The market value of all silver bullion coins purchased since 2000 is $5.9 billion.  We know that silver prices will fluctuate over the years.  We also know that the “all mighty government” cannot produce silver coins by the trillions like they do with the U.S. dollar.  Based on the irresponsible financial conduct of both the Federal Reserve and the Federal government, is it any wonder that citizens are voting with their pocketbooks and moving into real stores of value such as silver?

SILVER DOLLARSThe American Eagle silver bullion coins cannot be purchased by individuals directly from the U.S Mint.  The coins are sold only to the Mint’s network of authorized purchasers who buy the coins in bulk based on the market value of silver and a markup by the U.S. Mint.  The authorized purchasers sell the silver coins to coin dealers, other bullion dealers and the public.  The Mint’s rationale for using authorized purchasers is that this method makes the coins widely available to the public with reasonable transaction costs.

The U.S. Mint American Eagle silver bullion coins remain a popular method of building wealth with periodic purchases.  The American public can’t seem to get enough of the bullion coins and the desperate actions of global central banks to keep the financial system afloat with a deluge of paper money can only cause more financial anxiety and more silver purchases going forward.

Silver Soars On Strong Physical Demand and Bargain Prices

proof-silver-eagle3There is no denying that it has been a really tough year for silver investors with silver dropping from $32.23 in January to a yearly low of $18.61 in June.  Is the silver price correction finally over?  The ridiculously low price of silver has resulted in a strong surge of demand worldwide and the price of silver has soared by 23% since the June low.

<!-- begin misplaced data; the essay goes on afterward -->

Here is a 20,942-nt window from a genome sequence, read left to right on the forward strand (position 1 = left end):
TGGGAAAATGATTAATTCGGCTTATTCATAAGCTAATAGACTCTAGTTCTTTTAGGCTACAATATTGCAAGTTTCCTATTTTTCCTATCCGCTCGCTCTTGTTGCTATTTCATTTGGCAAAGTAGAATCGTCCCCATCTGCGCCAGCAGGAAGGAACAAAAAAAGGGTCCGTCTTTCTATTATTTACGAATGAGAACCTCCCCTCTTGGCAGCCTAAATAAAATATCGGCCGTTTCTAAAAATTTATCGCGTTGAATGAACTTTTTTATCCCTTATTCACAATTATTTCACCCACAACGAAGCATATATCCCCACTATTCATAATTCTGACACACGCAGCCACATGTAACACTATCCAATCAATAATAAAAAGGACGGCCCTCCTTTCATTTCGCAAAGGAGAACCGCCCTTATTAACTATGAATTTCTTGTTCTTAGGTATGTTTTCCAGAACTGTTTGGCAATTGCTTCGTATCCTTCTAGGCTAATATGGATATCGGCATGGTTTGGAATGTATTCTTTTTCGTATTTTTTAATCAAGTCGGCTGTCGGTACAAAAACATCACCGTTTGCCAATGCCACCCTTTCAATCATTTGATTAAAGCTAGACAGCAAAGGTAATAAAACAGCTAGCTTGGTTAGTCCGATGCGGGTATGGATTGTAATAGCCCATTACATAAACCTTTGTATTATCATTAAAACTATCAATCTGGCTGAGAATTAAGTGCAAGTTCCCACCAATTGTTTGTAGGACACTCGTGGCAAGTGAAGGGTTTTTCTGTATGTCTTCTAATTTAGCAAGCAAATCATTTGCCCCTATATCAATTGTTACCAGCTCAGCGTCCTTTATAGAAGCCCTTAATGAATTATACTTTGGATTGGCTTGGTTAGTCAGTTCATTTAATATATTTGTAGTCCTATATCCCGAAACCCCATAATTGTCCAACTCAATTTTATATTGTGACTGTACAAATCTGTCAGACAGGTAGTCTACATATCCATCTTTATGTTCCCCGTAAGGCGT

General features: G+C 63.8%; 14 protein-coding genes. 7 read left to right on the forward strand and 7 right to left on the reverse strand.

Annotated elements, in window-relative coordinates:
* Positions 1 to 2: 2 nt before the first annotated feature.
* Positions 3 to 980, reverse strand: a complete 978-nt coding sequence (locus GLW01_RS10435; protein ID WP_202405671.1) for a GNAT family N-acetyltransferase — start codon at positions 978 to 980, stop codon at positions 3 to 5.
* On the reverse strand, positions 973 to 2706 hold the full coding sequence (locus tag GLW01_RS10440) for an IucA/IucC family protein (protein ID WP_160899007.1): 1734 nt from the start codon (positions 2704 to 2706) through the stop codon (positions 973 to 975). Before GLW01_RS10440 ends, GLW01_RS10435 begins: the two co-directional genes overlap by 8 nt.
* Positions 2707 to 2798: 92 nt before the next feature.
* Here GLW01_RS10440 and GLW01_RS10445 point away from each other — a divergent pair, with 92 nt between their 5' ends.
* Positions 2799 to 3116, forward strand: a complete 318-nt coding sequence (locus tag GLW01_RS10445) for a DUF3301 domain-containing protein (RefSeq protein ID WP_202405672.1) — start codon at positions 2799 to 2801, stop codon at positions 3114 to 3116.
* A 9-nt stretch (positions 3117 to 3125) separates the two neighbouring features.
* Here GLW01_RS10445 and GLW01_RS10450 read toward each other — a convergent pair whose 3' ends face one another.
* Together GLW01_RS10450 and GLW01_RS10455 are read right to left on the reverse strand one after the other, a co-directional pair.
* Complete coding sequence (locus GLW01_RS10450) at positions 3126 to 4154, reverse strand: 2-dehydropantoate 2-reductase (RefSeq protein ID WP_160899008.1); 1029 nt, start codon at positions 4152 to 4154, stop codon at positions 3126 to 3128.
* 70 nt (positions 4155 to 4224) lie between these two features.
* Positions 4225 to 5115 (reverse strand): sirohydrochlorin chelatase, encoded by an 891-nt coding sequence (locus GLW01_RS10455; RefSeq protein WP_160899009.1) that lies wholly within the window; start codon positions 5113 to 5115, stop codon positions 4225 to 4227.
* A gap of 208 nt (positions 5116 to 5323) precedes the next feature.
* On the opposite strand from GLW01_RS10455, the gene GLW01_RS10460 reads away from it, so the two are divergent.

No one knows if the three year bear market in silver is finally over but investors seem to have made up their minds that the current price of silver is at give away levels.  The World Gold Council reported last week that bar and coin purchases rose to record levels last quarter.  Silver demand in India and China remains very strong and U.S. investors have been buying American Eagle silver bullion coins at a record pace.

Sales by the U.S. Mint of the American Eagle silver bullion coin may hit an all time record this year based on year to date sales data.  The all time record year for sales of the silver bullion coins was in 2011 when the Mint sold almost 40 million one ounce coins.

Sales of the silver bullion coins since 2000 are shown below with sales for 2013 as of July 31st.

American Silver Eagle Bullion Coins
YEAR OUNCES SOLD
2000    9,133,000
2001    8,827,500
2002   10,475,500
2003    9,153,500
2004    9,617,000
2005   8,405,000
2006   10,021,000
2007    9,887,000
2008   19,583,500
2009   28,766,500
2010   34,662,500
2011   39,868,500